After earning my Ph.D. in molecular oncology and tumor immunology, I realized that I couldn’t do what I really wanted to do, which was apply what I learned in the lab in a clinical setting. In order to do so, I’d need to become a physician-scientists so I said to myself, “Yeah, I gotta be one of those.” Therefore, one year ago, I decided to apply to medical school; I took the medical college admissions test (MCAT), wrote the essays, applied through AMCAS, and waited for interviews—like everyone else. Anyone who’s gone through the medical school admissions process knows that during this period, you check your email more often than you blink. I will never forget my first invite because it came from Tulane University School of Medicine in New Orleans, Louisiana while I was speaking with a group of high school students in Brooklyn. The invite came just days after I had submitted my secondary application. I scheduled the interview and was excited that I was at least going to sit face-to-face with someone’s medical school. Fast-forward and I have been accepted to every medical school for which I interviewed, including Tulane, Rutgers New Jersey Medical School, Icahn School of Medicine at Mount Sinai, Louisiana State University- New Orleans and Shreveport, and the BIG ONE, Weill Cornell Medical College.

“Dreams come true” was the only thing I could text Dr. Marcus Lambert when I heard the news; I wept so hard. To put things in perspective, this kid from little, old Lake Charles, Louisiana achieved all of the things you just read and had just been accepted into an Ivy League medical school without a dollar of debt. After hearing the news, I went home and hugged my wife with all my might, momentarily forgetting that she was still healing from stitches she received during the Caesarian section of our second daughter, Mahlina Abri, born February 20, 2018 at 9:22 am—just days before my Cornell acceptance.

When we started the medical school admission process, my wife and I asked the Lord to make our choice as simple as possible, to eliminate our ideas of what is best and order every step. I also asked myself, “what is the point of gaining all this knowledge if I am not going to use it to build up my family and the people of Louisiana—where our roots are?” The answer to our prayer and that question was delivered in an email just over an hour after Mahlina Abri was born.

We are pleased to announce that you have been designated to receive a Dean’s Scholarship… This award is valued at full tuition and is based upon your previous academic accomplishments and your potential as a physician of the future….Tulane Admissions Team, February 20, 2018 at 10:48 am.”

After sharing the news with my wife, she smiled and exclaimed, “Now, we can go home.”

We decided to go home because it makes sense; it’s where our heart resides, and we have found out the long, hard, and taxing way, it doesn’t want to leave. Moreover, my family needs me—now more than ever. My father and mother need their son, daughter-in-love, and grandchildren back. My brothers and sisters need their big brother, my nephews and nieces need their uncle, my aunts and uncles need their nephew, and Louisiana needs its son back. The decision to return to Louisiana feels right and it’s on our terms.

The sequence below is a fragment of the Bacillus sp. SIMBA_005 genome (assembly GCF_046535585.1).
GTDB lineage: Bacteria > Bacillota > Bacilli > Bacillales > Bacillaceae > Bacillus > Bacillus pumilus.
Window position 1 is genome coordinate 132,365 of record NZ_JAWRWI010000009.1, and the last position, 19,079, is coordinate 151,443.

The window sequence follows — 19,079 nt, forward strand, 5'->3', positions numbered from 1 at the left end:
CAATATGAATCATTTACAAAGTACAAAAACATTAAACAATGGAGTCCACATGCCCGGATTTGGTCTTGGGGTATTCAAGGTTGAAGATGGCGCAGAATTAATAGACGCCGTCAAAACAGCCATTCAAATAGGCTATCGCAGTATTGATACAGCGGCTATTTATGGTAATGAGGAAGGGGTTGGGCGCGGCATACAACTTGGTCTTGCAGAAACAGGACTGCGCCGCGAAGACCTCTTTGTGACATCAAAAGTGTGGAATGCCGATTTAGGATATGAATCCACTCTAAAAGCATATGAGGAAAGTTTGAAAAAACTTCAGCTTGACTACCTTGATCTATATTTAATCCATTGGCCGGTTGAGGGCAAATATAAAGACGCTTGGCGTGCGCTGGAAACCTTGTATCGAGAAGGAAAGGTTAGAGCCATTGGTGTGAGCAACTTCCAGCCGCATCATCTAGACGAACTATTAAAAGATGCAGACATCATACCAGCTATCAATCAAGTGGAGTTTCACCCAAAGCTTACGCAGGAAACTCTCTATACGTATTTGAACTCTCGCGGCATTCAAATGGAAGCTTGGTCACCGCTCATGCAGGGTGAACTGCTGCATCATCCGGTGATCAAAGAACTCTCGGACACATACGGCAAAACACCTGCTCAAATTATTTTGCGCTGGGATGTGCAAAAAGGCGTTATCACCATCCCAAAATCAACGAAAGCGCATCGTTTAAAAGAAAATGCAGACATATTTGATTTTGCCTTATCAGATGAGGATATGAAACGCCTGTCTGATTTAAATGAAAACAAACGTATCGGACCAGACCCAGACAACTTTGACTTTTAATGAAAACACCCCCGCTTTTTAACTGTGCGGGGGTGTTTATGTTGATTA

My goal for writing this article is to leave a trail behind for some kid who’s from a town like Lake Charles; this is to show them that with enough focus, the sky is not the limit—it’s the floor.

For the next four years, I will be taking my talents to Tulane University School of Medicine in New Orleans, Louisiana, where I will enroll in the MD-MBA program on a full scholarship. Here’s to coming home where we should be—BECAUSE IT IS WHERE OUR HEART RESIDES!

To coming HOME,

Russell Joseph Ledet

___________________

Special Thank You!

I’m thankful for the early mentorship and loving advice of Kerner and Michelle Long and Vivian Moss in Washington, D.C. Kerner singlehandedly taught me how to be a husband, a father, and a man. That man engrafted me into his family, taught me how to be a man of God, and gave me an inside exclusive on how to raise daughters with love. For that, I thank you Kerner. Michelle Long saved me from going to jail. Even though she stands a modest 5’0, she knew how to be a mother to me when my mother was too far away to grab me by the neck and make me do the right thing. For that, I thank you Michelle. You saved me from me. Vivian, thank you for being the big sister I needed every day. You helped me more than you will ever know.

To my mother and father, thank you for your love and for encouraging me. To my mother and father-in-love, your patience, grace, and generosity are without a doubt irreplaceable. I’m certain we would not have made it here without the two of you. I know you all won’t be far now, so no one has to fly to NYC to visit us anymore. Just drive down I-10 and stay in Gretna!

There were also many people who contributed to my incredible experience in New York: Joel Oppenheim, Michael Garabedian, Susan Logan, Marcus Lambert, Keith Micoli, Teneisha Olivierre, Vladimir Svetlov, the Clear Direction Mentoring family, scientists galore, my whole laboratory of brilliant minds, and my Jersey family too. I’m sure I missed some, but I thank all of you.

Photo Credits: Babejide Oluwadare

Editor-In-Chief: Daphne Penn